8.  References  . . . . . . . . . . . . . . . . . . . . . . . . .  11
     8.1.  Normative References  . . . . . . . . . . . . . . . . . .  12
     8.2.  References  . . . . . . . . . . . . . . . . . . . . . . .  12
   Authors' Addresses  . . . . . . . . . . . . . . . . . . . . . . .  12

1.  Introduction

   Today, a BGP speaker can advertise one nexthop for a set of NLRIs in
   an Update.  This nexthop can be encoded in either the top-level BGP-
   Nexthop attribute (code 3), or inside the MP_REACH attribute (code
   14).

   For cases where multiple nexthops need to be advertised, BGP-Addpath
   is used.  Though Addpath allows basic ability to advertise multiple-
   nexthops, it does not allow the sender to specify desired
   relationship between the multiple nexthops being advertised e.g.,
   relative-ordering, type of load-balancing, fast-reroute.  These are
   local decision at the upstream node based on path-selection between
   the various additional-paths, which may tie-break on some arbitrary
   step like Router-Id.

   Some scenarios with a BGP-free core may benefit from having a
   mechanism, where egress-node can signal multiple-nexthops along with
   their relationship to ingress nodes.  This document defines a new BGP
   attribute "MultiNexthop" that can be used for this purpose.

2.  Use-cases examples

2.1.  Optimal forwarding exit-points signaling to ingress-node

   In a BGP free core, one can dynamically signal to the ingress-node,
   how traffic should be load-balanced towards a set of exit-nodes, in
   one BGP-route containing this attribute.

   Example, for prefix1, perform equal cost load-balancing towards exit-
   nodes A, B; where-as for prefix2, perform unequal-cost load-balancing
   (40%, 30%, 30%) towards exit-nodes A, B, C.

   Example, for prefix1, use PE1 as primary-nexthop and use PE2 as a
   backup-nexthop.

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2.2.  Choosing a received label based on it's forwarding-semantic at
      advertising node

   In Downstream label allocation case, receiving speaker can benefit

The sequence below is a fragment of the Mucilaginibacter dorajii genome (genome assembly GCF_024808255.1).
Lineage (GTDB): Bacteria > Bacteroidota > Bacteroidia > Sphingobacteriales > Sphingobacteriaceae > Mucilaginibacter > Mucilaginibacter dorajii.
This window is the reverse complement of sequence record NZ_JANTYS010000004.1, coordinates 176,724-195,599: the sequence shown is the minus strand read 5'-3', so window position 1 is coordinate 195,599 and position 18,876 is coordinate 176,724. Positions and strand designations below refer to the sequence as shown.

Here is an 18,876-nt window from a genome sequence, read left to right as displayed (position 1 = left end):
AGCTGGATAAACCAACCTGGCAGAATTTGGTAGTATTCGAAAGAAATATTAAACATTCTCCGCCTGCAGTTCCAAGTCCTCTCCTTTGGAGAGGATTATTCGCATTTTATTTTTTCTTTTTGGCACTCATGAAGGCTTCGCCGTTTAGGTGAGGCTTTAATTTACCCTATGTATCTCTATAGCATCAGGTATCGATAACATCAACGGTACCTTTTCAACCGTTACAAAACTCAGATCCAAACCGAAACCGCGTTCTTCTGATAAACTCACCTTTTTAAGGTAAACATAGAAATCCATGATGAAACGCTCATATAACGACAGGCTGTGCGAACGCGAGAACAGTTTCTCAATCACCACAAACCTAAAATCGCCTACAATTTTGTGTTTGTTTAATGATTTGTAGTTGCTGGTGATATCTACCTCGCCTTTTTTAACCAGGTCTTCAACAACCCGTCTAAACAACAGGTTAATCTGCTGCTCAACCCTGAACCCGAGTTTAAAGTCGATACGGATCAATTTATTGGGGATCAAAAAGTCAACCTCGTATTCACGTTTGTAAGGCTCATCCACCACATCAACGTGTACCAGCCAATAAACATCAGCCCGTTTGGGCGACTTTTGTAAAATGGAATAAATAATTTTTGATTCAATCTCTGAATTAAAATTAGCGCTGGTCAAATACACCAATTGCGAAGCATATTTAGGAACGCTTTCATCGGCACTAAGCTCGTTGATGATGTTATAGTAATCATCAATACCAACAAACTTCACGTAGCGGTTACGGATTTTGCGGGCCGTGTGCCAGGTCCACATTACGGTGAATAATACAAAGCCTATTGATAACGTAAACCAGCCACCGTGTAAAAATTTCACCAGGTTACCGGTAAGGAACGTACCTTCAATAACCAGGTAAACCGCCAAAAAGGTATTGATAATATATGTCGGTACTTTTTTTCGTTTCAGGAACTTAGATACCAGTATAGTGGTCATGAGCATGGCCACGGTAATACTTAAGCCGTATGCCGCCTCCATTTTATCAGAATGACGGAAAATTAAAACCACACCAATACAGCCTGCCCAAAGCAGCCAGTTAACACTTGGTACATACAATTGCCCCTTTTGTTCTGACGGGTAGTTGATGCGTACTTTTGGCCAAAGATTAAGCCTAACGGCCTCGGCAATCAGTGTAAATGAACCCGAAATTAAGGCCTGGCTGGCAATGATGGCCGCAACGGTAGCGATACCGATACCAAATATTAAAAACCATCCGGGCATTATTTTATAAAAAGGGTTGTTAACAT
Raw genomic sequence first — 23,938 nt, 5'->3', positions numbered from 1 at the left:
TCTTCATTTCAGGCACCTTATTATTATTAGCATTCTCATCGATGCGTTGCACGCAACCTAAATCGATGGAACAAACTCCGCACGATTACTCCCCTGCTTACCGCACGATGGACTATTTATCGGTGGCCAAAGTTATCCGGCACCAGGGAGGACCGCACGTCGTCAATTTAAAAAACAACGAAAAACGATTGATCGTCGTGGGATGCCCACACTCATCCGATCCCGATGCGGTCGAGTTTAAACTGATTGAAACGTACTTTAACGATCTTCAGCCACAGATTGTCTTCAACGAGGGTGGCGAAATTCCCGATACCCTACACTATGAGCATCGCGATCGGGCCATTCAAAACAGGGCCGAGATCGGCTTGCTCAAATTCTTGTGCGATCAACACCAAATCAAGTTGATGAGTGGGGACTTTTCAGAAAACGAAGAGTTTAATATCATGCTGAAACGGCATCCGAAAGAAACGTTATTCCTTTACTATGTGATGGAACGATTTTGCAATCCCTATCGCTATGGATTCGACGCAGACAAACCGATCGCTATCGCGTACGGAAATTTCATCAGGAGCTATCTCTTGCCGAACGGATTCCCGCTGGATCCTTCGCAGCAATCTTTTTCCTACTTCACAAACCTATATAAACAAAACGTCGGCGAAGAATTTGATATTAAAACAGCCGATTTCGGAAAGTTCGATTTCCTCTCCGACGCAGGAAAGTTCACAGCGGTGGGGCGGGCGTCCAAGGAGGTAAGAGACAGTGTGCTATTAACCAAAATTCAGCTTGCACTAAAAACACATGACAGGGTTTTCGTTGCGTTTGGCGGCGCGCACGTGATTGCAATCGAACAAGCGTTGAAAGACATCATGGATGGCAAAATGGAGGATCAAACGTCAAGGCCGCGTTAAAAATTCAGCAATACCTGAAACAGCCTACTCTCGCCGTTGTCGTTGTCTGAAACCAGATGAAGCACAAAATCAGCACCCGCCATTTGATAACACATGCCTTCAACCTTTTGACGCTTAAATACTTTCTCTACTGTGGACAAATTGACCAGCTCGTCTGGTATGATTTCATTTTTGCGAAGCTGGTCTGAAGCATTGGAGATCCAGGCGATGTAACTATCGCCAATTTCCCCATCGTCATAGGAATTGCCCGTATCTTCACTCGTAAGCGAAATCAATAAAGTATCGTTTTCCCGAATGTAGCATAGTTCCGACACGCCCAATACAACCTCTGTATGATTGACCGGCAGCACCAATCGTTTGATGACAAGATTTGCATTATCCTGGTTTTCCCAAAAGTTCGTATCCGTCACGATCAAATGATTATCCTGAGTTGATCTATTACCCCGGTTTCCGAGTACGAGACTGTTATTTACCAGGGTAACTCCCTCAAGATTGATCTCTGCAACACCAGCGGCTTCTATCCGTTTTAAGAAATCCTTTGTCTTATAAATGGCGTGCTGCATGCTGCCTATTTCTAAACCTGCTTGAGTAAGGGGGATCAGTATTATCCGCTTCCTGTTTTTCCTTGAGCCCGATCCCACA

from this information as in the following examples:

   - For a Prefix, a label with FRR enabled nexthop-set can be preferred
   to another label with a nexthop-set that doesn't provide FRR.

   - For a Prefix, a label pointing to 10g nexthop can be preferred to
   another label pointing to a 1g nexthop

   - Set of labels advertised can be aggregated, if they have same
   forwarding semantics (e.g.  VPN per-prefix-label case)

2.3.  Signaling desired forwarding behavior when installing MPLS
      Upstream labels at receiving node

   In Upstream label allocation case, the receiving speaker's
   forwarding-state can be controlled by the advertising speaker, thus
   enabling a standardized API to program desired MPLS forwarding-state
   at the receiving node.  This is described in the draft [MPLS-
   NAMESPACES]

3.  The "MultiNexthop" BGP attribute encoding

   "MultiNexthop" is a new BGP optional-transitive attribute code TBD,
   that can be used to convey multiple-nexthops to a BGP-speaker.  This
   attribute describes forwarding semantics using one or more Nexthop-
   Forwarding-Semantics TLV.

 0 1 2 3 0 1 2 3 4 5 6 7 8 9 0 1 2 3 4 5 6 7 8 9 0 1 2 3 4 5
        6 7 8 9 0 1
        +-+-+-+-+-+-+-+-+-+-+-+-+-+-+-+-+-+-+-+-+-+-+-+-+-+-+-+-+-+-+-+-+ |1 1
        0 1(Flags) |Attr. Type Code| Length |
        +-+-+-+-+-+-+-+-+-+-+-+-+-+-+-+-+-+-+-+-+-+-+-+-+-+-+-+-+-+-+-+-+ |
        NH-Flags | PNH-Len | ..Advertising|
        +-+-+-+-+-+-+-+-+-+-+-+-+-+-+-+-+-+-+-+-+-+-+-+-+-+-+-+-+-+-+-+-+ |
        PNH Address /32 or /128.. | Num-Nexthops |
        +-+-+-+-+-+-+-+-+-+-+-+-+-+-+-+-+-+-+-+-+-+-+-+-+-+-+-+-+-+-+-+-+ |
        ...one or more "Nexthop-Forwarding-Semantics TLV"... |
        +-+-+-+-+-+-+-+-+-+-+-+-+-+-+-+-+-+-+-+-+-+-+-+-+-+-+-+-+-+-+-+-+

   Fig 1: MultiNexthop - BGP Attribute

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 Flags BGP Path-attribute flags. 1101 to indicate Optional
        Transitive, Extended-length field Length Two bytes field stating
        length of attribute value in bytes NH-Flags 16 bit flag (UR..R) Only
        one bit MSB is defined currently, others are reserved. R: Reserved U:
        1 means the Upstream-allocation, attribute describes forwarding state
        desired at receiving speaker U: 0 means the Downstream-allocation,
        attribute describes forwarding state present at advertising-speaker
        PNH-Len NH-Length in bits (= 32 or 128) Advertising PNH IPv4 or IPv6
        PNH-address (Len = 32 or 128) advertised in NEXT_HOP or MP_REACH_NLRI
        attr. Used to sanity-check this attribute Num-Nexthops >1 if ECMP